A. Alagiriswami, J.
1. The appellant was adopted by Maghi Singh, his grand-father's brother. Maghi Singh also executed a deed of adoption. After his death another brother of Maghi Singh, the 1st respondent, filed the suit, out of which this appeal arises, questioning the adoption and claiming a half share in Maghi Singh's property. The suit was dismissed by the Trial Court but the First Appellate Court held that the ceremony of giving and taking had not taken place and allowed the appeal. In Second Appeal Justice Khanna of the Punjab High Court, as the then was, held that the giving and taking had taken place and rejected an argument that even if there was the act of giving and taking, it was not with the intent to transfer the appellant from the family of his birth to that of Maghi Singh because Maghi Singh was governed by customary law. A Division Bench of the Punjab & Haryana High Court hearing the Letters Patent Appeal against this judgment held that there was no evidence of intention to transfer the appellant from his natural family to Maghi Singh's family and allowed the appeal. This appeal is by special leave granted by this Court.
2. In the plaint it was alleged that there was no ceremony of adoption performed nor was the appellant treated as Maghi Singh's son. It was also alleged that Maghi Singh was not in his senses when he executed the adoption deed. As the learned Single Judge as well as the Division Bench have concurrently held that the ceremony of giving and taking did take place, it is unnecessary to go into that question. The deed of adoption refer to the giving and taking. It also says that this was done before the brotherhood of the village, that Maghi Singh had adopted him as his son according to custom, that he was his legal heir and representative, that he shall be owner and possessor of his entire property and that all the rites regarding his death shall be performed by the adopted son. Even in the grounds of appeal before the District Judge only the question of ceremony of giving and taking was canvassed and no point was taken that there was no intention to transfer the adopted son from the family of his birth to the adoptive family that point seems to have been taken for the first time before the learned single Judge of the High Court. We consider that the learned Single Judge was right in his conclusion that there was evidence of intention to transfer the appellant from his natural family to that of Maghi Singh and that the fact that Maghi Singh was at one time governed by customary law or that the adoption was stated to have been validly made in accordance with custom would not go to show that the intention at the time of adoption was not to transplant Kartar Singh from his natural family to that of Maghi Singh because customary law also recognises formal adoption resulting in change of family. It is not as if customary law does not recognise such adoption. In Punjab before the Hindu Adoptions and maintenance Act 1956 came into force there was prevalent the customary adoption, which was custom of appointing a heir, the heir so appointed not ceasing to be member of the family of his birth and not becoming a member of the family of the person who appoints him as his heir. There was also the more formal adoption which was recognised under the Hindu law in which there was giving and taking and the adopted son becoming a member of the adoptive family. The question whether the adopted son become a member of the adoptive family used to arise in the case of collateral succession. An appointed heir cannot succeed to the collaterals of the person who appointed him as his heir but an adopted sen would succeed to the collaterals of the adoptive father. In Abdhur Rehman Khan and Ors. v. Ragbhir Singh and Anr. 51 PLR 119 the custom in Punjab is set out like this.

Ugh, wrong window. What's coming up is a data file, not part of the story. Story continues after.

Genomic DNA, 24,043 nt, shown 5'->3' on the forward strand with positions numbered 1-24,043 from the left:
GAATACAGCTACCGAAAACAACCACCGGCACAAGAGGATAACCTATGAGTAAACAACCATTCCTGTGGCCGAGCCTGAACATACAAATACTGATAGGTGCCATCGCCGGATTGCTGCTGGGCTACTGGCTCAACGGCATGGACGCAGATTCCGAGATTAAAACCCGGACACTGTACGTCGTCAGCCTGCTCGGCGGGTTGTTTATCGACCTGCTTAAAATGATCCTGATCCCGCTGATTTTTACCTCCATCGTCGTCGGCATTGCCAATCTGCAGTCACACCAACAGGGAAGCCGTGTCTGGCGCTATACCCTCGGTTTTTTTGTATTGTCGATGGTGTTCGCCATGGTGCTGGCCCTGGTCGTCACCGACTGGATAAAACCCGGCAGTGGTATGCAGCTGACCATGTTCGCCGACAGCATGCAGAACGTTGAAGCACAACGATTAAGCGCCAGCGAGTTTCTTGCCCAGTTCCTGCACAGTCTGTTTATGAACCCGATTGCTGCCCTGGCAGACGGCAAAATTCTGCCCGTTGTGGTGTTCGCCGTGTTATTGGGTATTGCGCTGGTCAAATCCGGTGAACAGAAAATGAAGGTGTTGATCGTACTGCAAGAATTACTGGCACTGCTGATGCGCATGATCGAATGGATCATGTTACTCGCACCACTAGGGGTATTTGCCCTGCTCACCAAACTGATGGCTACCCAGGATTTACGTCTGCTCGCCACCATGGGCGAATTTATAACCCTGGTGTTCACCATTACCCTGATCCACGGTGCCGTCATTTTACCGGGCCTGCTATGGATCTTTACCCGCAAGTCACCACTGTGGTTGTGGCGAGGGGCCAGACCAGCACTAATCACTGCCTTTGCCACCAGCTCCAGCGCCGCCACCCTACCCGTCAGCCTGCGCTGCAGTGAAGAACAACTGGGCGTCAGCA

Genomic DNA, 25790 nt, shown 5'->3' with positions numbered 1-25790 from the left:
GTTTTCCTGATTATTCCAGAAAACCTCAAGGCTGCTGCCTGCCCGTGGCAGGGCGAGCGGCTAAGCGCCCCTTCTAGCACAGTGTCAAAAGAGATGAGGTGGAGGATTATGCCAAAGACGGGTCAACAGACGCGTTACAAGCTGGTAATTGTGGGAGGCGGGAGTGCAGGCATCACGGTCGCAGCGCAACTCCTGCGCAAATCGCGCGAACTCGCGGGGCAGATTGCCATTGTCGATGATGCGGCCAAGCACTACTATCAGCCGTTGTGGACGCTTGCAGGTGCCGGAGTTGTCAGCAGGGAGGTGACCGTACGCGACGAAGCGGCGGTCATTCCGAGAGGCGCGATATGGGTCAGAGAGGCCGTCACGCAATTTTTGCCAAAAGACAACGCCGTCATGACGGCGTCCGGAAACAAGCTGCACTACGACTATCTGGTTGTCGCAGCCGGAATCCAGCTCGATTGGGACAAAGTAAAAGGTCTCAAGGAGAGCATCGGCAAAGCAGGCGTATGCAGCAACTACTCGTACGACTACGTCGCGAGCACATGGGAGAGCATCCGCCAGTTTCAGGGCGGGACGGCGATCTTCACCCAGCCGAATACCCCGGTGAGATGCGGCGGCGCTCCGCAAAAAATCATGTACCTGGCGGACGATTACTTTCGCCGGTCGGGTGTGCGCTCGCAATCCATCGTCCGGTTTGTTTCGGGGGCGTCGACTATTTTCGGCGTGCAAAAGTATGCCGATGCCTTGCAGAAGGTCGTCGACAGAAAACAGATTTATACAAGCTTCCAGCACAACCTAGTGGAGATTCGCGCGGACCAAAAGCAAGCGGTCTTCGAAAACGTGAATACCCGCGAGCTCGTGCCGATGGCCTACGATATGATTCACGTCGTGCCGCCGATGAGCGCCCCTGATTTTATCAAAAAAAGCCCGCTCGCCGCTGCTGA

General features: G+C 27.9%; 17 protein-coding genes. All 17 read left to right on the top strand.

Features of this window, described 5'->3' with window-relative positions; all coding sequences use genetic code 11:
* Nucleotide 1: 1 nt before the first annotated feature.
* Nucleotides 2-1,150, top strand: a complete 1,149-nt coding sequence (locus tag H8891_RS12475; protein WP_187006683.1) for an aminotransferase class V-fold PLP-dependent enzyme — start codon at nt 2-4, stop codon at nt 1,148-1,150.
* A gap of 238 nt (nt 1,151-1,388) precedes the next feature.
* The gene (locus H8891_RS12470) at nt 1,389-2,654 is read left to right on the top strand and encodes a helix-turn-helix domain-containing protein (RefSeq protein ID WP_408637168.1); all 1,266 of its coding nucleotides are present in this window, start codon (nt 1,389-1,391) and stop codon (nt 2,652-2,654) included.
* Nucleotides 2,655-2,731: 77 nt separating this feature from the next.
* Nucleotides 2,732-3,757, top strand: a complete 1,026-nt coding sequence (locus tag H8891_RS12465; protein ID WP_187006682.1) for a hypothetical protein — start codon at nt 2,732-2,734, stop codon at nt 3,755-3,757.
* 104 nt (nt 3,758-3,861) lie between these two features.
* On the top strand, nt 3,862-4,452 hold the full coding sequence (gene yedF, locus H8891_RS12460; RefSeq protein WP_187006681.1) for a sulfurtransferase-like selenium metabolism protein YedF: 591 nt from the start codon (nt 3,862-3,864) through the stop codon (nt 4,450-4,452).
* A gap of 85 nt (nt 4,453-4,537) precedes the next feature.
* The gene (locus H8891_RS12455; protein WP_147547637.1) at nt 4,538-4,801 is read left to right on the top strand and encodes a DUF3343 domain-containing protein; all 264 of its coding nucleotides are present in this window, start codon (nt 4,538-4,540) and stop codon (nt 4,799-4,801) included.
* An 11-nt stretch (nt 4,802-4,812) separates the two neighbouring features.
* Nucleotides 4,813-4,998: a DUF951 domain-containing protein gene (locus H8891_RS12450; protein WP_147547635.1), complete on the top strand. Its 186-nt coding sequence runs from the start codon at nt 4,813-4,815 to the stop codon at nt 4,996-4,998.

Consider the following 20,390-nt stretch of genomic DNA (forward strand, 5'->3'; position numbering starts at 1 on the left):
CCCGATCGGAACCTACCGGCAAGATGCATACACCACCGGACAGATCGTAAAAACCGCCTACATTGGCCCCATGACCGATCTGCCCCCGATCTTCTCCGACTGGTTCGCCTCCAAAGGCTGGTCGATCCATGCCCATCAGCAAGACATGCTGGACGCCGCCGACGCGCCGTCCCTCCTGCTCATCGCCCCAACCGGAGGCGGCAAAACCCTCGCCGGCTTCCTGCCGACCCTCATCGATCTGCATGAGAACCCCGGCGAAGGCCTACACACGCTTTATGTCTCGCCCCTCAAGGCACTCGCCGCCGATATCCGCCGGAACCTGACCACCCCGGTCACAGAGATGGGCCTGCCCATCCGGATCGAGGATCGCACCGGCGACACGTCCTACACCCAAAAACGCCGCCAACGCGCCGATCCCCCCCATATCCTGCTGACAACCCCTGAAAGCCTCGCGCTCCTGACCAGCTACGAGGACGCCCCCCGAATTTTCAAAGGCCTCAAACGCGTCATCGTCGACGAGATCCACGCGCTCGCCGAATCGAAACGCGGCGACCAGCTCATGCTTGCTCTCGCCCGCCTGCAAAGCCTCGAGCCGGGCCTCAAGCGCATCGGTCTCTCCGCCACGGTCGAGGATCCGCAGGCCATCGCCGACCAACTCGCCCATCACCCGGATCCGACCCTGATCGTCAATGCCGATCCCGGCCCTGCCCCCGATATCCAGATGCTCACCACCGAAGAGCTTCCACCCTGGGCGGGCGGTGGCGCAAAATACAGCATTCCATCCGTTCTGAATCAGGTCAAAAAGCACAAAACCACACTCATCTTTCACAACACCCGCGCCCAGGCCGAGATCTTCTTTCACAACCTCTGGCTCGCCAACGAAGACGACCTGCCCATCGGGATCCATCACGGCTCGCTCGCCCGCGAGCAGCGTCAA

A customary adoption in the Punjab is ordinarily no more than a mere appointment of an heir, creating only personal relationship between the adopter and the adoptee. By such adoption the adoptee does not become the grandson of the adopter's father nor the adoptee's son becomes the grandson of the adopter.
But some agricultural tribes in certain places have been found to be governed by a special custom under which adoption does not amount to mere appointment of an heir, but has attached to it all the consequences which flew from a full and formal adoption of Hindu law. Where such a special custom is found to exist it is not necessary for the adoption that it should have taken place in the conformity with the rules of Hindu law in the matter of ritual or otherwise, become in such cases it is not the rule of Hindu law which operates to attach such consequences to the adoption but it is the custom governing the adoption that does so, and therefore in order to attract all such consequences it is quite enough if the adoption conforms to that custom in the matter of form etc.
Such an adoption effects a complete transplantation of the adoptee from one family to the other and confers the right of collateral succession in the adoptive family and takes away the right of such succession in the natural family.
In the case of such adoption the property devolving on the adopted son continues to be ancestral in his hands.